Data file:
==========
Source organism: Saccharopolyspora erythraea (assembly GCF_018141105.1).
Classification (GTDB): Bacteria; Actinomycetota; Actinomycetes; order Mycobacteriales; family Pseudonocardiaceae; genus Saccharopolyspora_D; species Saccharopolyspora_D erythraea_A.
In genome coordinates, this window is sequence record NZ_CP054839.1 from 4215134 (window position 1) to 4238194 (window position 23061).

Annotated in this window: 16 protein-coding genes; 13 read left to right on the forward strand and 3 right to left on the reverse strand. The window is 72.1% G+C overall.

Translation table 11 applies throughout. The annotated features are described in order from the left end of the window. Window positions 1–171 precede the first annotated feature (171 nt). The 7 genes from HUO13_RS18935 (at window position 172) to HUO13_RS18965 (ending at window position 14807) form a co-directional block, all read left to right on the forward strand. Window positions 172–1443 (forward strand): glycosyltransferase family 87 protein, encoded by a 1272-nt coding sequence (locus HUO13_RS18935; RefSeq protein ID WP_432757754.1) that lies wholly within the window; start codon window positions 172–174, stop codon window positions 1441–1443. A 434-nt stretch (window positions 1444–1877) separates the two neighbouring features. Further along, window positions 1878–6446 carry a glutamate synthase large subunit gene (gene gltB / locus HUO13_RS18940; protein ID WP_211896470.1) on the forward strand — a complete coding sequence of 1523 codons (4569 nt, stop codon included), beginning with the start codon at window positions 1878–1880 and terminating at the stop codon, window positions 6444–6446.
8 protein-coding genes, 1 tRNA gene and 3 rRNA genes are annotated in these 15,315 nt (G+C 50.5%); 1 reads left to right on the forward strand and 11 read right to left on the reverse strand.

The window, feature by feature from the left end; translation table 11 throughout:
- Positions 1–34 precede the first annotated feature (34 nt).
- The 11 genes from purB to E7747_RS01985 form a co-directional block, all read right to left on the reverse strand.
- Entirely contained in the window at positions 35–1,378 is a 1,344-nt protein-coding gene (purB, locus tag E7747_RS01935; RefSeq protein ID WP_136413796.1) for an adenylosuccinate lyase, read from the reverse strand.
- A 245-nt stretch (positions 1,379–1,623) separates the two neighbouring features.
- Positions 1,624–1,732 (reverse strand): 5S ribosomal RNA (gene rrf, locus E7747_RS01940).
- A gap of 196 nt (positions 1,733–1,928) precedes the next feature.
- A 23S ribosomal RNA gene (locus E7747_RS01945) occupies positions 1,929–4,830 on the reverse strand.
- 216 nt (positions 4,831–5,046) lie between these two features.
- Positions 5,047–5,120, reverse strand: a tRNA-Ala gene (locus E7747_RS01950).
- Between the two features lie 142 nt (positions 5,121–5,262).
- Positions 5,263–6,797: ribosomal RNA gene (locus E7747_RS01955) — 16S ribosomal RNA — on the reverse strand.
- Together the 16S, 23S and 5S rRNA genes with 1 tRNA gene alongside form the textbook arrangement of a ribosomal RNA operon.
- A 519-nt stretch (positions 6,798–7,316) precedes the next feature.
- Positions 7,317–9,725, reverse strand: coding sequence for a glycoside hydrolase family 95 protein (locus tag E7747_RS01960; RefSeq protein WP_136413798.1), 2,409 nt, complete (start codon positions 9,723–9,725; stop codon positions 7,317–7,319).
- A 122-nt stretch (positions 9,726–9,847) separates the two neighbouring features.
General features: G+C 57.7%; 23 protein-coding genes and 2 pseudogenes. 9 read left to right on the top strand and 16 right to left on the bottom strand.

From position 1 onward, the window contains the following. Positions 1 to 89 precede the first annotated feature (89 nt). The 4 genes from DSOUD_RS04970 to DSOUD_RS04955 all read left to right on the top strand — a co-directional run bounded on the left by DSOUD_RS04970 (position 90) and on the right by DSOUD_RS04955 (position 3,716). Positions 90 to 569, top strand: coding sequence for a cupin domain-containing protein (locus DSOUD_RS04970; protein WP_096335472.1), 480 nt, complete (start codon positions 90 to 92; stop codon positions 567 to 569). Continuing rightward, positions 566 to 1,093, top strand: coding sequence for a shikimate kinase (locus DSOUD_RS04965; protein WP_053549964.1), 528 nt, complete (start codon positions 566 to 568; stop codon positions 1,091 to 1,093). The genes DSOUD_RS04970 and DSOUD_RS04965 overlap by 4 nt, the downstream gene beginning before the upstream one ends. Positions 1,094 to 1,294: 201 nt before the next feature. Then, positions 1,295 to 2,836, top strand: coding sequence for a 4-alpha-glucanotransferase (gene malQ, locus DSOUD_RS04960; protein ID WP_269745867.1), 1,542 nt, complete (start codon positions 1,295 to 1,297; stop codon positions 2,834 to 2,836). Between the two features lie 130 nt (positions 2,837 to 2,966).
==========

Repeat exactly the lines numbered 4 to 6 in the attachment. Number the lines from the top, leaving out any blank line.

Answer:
Annotated in this window: 16 protein-coding genes; 13 read left to right on the forward strand and 3 right to left on the reverse strand. The window is 72.1% G+C overall.

Translation table 11 applies throughout. The annotated features are described in order from the left end of the window. Window positions 1–171 precede the first annotated feature (171 nt). The 7 genes from HUO13_RS18935 (at window position 172) to HUO13_RS18965 (ending at window position 14807) form a co-directional block, all read left to right on the forward strand. Window positions 172–1443 (forward strand): glycosyltransferase family 87 protein, encoded by a 1272-nt coding sequence (locus HUO13_RS18935; RefSeq protein ID WP_432757754.1) that lies wholly within the window; start codon window positions 172–174, stop codon window positions 1441–1443. A 434-nt stretch (window positions 1444–1877) separates the two neighbouring features. Further along, window positions 1878–6446 carry a glutamate synthase large subunit gene (gene gltB / locus HUO13_RS18940; protein ID WP_211896470.1) on the forward strand — a complete coding sequence of 1523 codons (4569 nt, stop codon included), beginning with the start codon at window positions 1878–1880 and terminating at the stop codon, window positions 6444–6446.
8 protein-coding genes, 1 tRNA gene and 3 rRNA genes are annotated in these 15,315 nt (G+C 50.5%); 1 reads left to right on the forward strand and 11 read right to left on the reverse strand.